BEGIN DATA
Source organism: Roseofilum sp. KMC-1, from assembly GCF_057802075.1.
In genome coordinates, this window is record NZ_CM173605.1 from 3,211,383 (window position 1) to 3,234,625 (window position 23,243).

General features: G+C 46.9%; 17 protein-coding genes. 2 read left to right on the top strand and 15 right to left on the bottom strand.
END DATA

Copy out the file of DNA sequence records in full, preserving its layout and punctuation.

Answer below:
Source organism: Roseofilum sp. KMC-1, from assembly GCF_057802075.1.
In genome coordinates, this window is record NZ_CM173605.1 from 3,211,383 (window position 1) to 3,234,625 (window position 23,243).

General features: G+C 46.9%; 17 protein-coding genes. 2 read left to right on the top strand and 15 right to left on the bottom strand.